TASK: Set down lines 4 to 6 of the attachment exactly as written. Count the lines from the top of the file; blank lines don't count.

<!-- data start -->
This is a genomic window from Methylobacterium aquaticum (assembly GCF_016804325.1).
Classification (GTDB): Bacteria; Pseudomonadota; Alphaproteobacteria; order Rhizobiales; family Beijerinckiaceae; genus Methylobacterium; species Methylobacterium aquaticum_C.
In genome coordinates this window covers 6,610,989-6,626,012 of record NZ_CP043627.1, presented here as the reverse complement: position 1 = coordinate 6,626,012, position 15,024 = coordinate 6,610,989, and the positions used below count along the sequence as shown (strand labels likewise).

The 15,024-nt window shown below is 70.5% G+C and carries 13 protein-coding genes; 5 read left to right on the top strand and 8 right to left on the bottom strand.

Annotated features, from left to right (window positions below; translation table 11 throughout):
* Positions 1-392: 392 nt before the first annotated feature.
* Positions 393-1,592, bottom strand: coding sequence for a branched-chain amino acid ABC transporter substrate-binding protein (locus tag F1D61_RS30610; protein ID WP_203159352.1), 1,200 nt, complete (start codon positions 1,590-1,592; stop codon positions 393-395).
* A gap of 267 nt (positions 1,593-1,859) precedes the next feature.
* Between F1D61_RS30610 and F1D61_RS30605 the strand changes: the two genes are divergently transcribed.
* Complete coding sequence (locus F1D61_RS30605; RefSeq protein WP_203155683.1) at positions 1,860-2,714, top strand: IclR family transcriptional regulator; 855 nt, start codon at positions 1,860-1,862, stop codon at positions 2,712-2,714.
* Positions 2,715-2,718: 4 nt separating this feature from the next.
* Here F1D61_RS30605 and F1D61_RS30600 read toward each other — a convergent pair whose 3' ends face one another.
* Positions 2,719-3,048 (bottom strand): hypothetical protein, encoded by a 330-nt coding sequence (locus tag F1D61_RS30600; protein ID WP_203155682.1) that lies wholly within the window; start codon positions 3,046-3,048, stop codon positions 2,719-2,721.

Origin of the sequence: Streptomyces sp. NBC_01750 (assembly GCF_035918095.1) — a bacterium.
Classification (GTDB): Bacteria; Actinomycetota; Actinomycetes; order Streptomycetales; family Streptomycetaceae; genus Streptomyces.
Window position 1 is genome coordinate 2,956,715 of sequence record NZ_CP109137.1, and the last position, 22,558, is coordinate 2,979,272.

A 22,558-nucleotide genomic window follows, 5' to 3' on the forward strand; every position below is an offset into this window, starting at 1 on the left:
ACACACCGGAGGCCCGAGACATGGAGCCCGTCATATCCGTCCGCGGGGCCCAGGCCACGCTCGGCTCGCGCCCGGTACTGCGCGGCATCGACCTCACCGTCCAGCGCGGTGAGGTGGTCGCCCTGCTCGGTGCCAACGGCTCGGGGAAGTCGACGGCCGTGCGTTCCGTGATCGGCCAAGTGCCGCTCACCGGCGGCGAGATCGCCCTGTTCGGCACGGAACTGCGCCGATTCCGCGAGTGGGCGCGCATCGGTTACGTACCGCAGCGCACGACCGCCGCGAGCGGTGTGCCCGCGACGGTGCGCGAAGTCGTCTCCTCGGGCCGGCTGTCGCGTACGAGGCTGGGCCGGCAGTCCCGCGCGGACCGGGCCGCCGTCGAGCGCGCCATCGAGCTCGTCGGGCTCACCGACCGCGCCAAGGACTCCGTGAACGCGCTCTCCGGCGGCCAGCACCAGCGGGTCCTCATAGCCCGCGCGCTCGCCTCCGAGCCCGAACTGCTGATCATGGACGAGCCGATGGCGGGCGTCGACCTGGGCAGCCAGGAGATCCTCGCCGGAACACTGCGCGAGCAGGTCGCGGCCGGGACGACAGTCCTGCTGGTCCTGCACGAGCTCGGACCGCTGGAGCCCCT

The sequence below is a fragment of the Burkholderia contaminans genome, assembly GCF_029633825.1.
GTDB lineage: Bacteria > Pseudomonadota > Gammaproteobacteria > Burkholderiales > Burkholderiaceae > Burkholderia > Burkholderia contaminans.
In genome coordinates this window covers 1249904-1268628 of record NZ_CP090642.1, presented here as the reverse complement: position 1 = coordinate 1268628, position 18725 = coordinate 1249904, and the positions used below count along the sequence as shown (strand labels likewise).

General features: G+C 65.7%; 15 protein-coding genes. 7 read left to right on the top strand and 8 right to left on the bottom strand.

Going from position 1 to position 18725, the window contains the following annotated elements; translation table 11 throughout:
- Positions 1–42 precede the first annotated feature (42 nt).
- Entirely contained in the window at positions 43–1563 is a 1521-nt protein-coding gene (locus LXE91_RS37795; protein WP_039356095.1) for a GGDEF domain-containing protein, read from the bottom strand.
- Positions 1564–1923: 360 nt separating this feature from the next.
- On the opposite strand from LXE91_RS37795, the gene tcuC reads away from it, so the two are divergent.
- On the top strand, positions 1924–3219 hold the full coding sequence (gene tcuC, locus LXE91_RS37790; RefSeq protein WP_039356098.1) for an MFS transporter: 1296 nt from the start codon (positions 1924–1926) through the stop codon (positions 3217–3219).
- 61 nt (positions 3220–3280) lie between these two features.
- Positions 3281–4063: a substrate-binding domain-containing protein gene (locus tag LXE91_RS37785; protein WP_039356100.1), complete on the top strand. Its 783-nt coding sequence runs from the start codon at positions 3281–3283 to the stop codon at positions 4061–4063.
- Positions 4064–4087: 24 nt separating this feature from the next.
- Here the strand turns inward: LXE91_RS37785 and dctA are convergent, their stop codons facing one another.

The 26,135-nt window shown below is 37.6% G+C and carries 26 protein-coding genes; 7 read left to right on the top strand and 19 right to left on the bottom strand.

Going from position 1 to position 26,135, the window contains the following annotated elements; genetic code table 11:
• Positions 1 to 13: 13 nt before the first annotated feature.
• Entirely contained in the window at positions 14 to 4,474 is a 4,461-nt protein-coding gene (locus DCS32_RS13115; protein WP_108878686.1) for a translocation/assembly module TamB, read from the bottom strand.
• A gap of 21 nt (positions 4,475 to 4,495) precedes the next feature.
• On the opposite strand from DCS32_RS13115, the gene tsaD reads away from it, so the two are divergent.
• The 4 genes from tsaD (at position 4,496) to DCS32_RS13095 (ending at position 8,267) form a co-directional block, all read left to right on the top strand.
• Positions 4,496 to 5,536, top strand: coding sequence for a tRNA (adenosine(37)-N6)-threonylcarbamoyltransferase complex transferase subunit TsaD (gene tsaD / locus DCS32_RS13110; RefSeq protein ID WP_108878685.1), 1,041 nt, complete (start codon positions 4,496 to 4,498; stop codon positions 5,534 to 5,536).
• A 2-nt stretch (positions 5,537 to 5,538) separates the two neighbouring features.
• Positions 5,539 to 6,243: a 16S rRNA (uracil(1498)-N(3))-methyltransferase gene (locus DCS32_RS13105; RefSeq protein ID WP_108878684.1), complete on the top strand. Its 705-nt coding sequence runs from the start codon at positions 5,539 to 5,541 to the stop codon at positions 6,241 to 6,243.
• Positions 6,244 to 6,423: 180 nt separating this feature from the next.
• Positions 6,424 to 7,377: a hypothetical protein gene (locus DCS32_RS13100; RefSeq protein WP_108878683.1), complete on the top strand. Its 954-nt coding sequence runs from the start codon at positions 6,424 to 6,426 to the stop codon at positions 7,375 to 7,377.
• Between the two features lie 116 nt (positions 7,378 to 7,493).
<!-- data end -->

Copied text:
The 15,024-nt window shown below is 70.5% G+C and carries 13 protein-coding genes; 5 read left to right on the top strand and 8 right to left on the bottom strand.

Annotated features, from left to right (window positions below; translation table 11 throughout):
* Positions 1-392: 392 nt before the first annotated feature.